Serve with nice, fresh crusty bread.

Fresh, cleaned whole calamari. Check out these bad boys!

 

Calamari and Eggplant Salad

(serves 2)

  • 1/2 lb fresh calamari/squid, cleaned
  • 1 bay leaf
  • 1/4 wine glass of wine
  • 2 small to medium sized eggplants
  • 1 medium size tomato, seeds removed and chopped into cubes
  • 1 scallion, finely chopped
  • dried mint
  • 2 tablespoons finely chopped onion
  • 1 tablespoon balsamic or wine vinegar
  • salt, fresh pepper
  • extra virgin olive oil
  • pinch of dried oregano
 
Eggplants:  Roast the eggplants in a 400 degree oven until cooked through, about 45 minutes.  They will become soft and mushy and charred. Let cool, peel the skin off of the eggplants and “rough chop” the pulp and place in a bowl with the rest of the ingredients.
 
Calamari: Bring a medium-sized saucepan of heavily salted water and one bay leaf to a boil.  Add the wine. Place the calamari (whole) into the water and poach until it is tender.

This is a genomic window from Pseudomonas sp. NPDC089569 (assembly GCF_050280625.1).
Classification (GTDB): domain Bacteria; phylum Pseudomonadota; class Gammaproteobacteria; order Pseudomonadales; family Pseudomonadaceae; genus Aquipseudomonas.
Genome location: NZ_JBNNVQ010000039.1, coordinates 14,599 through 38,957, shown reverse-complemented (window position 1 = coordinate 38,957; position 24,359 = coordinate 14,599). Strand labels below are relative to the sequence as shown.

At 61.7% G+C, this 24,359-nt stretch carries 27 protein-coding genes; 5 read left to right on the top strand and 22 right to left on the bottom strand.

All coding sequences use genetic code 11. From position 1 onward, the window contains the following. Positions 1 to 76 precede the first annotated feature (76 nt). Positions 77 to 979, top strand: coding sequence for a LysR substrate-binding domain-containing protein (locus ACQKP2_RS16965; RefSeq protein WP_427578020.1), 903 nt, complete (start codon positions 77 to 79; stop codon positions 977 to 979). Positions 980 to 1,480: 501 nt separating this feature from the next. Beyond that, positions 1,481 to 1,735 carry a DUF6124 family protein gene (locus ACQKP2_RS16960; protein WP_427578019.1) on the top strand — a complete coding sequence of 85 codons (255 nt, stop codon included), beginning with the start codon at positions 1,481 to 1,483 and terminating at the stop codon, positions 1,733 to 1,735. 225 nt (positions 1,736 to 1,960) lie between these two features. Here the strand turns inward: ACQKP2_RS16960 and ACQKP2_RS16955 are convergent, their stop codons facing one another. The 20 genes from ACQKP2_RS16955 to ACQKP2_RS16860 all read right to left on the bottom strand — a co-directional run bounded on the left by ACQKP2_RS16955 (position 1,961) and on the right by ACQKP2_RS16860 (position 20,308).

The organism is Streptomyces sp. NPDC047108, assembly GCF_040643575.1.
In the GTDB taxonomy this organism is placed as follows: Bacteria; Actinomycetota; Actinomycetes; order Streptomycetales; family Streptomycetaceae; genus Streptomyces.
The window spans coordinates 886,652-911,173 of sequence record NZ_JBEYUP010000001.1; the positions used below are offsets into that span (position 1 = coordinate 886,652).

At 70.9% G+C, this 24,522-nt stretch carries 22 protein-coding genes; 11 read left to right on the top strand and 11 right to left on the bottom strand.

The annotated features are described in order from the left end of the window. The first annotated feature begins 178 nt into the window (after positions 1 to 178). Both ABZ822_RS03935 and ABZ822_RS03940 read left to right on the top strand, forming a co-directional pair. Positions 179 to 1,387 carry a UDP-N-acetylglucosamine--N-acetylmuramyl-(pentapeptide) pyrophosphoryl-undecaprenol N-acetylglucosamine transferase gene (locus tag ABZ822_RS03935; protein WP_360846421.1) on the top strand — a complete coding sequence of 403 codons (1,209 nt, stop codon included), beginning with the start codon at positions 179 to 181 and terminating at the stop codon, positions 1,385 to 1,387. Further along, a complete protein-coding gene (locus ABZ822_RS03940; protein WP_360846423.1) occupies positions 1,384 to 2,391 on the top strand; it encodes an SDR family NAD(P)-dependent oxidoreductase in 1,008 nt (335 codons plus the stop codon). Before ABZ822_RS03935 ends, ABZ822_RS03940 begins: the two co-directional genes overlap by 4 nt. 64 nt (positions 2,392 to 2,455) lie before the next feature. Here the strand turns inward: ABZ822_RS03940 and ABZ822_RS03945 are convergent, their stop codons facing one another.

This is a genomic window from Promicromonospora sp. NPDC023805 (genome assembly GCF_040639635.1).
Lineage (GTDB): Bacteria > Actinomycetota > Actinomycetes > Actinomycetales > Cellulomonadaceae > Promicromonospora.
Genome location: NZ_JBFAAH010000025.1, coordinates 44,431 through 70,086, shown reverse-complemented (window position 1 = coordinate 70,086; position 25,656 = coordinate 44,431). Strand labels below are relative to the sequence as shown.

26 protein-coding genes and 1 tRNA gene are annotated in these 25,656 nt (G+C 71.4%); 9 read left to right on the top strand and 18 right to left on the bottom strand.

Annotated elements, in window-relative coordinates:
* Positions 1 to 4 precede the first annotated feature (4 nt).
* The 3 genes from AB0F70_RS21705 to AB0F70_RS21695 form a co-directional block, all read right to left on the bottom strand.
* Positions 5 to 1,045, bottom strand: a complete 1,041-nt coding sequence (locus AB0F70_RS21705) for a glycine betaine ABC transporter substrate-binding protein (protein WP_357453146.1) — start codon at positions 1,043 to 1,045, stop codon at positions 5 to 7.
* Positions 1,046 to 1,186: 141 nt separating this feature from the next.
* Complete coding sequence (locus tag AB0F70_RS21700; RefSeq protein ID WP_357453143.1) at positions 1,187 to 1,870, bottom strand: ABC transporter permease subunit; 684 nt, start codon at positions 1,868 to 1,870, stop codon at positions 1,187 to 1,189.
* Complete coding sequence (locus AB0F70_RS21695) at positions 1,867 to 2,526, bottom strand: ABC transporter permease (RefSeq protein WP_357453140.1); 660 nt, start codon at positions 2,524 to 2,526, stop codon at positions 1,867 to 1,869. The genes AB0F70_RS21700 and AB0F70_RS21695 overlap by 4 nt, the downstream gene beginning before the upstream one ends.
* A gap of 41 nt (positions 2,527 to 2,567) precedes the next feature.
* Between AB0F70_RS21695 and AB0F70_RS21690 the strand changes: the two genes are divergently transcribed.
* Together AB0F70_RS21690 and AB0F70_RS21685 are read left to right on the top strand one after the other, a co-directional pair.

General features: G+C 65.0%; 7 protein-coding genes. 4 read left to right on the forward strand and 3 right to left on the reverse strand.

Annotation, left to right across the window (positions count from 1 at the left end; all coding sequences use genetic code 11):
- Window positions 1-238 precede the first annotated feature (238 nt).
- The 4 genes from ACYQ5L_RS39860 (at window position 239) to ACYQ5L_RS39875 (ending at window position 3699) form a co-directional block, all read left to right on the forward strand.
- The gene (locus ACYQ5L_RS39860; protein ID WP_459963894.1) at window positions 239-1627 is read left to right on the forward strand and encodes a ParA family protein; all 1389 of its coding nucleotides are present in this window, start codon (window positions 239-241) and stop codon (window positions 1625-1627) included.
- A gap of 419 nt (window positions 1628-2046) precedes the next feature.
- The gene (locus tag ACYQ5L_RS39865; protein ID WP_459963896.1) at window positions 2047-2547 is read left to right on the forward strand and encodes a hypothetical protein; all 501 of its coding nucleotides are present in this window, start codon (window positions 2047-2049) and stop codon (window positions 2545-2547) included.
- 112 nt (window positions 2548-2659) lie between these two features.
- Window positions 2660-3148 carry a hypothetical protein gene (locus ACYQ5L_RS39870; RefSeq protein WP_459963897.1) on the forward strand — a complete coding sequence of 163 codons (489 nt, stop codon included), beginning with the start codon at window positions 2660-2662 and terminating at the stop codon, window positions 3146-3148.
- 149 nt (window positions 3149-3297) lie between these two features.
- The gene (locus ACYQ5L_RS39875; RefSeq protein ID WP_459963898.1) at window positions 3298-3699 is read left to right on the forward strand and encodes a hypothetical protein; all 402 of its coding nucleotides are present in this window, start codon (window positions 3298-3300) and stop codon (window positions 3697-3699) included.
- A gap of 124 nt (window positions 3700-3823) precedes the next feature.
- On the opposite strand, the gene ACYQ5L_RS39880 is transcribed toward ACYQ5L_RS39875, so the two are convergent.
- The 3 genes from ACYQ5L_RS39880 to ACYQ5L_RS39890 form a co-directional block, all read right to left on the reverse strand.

Chop the calamari and add to the eggplant mixture.  Mix all of the ingredients, adjust the seasonings if needed and enjoy.
 
(DP note: if you wish to use octopus instead, place the octopus and bay leaf in a saucepan on low heat to cook until it becomes very tender.  No liquid is required as the octopus will release its own liquid as it cooks. As soon as it is steamed and tender, increase the heat to high and add the wine, cooking for another 4-5 minutes.  Chop then add to the eggplant mixture.)
 

The finished dish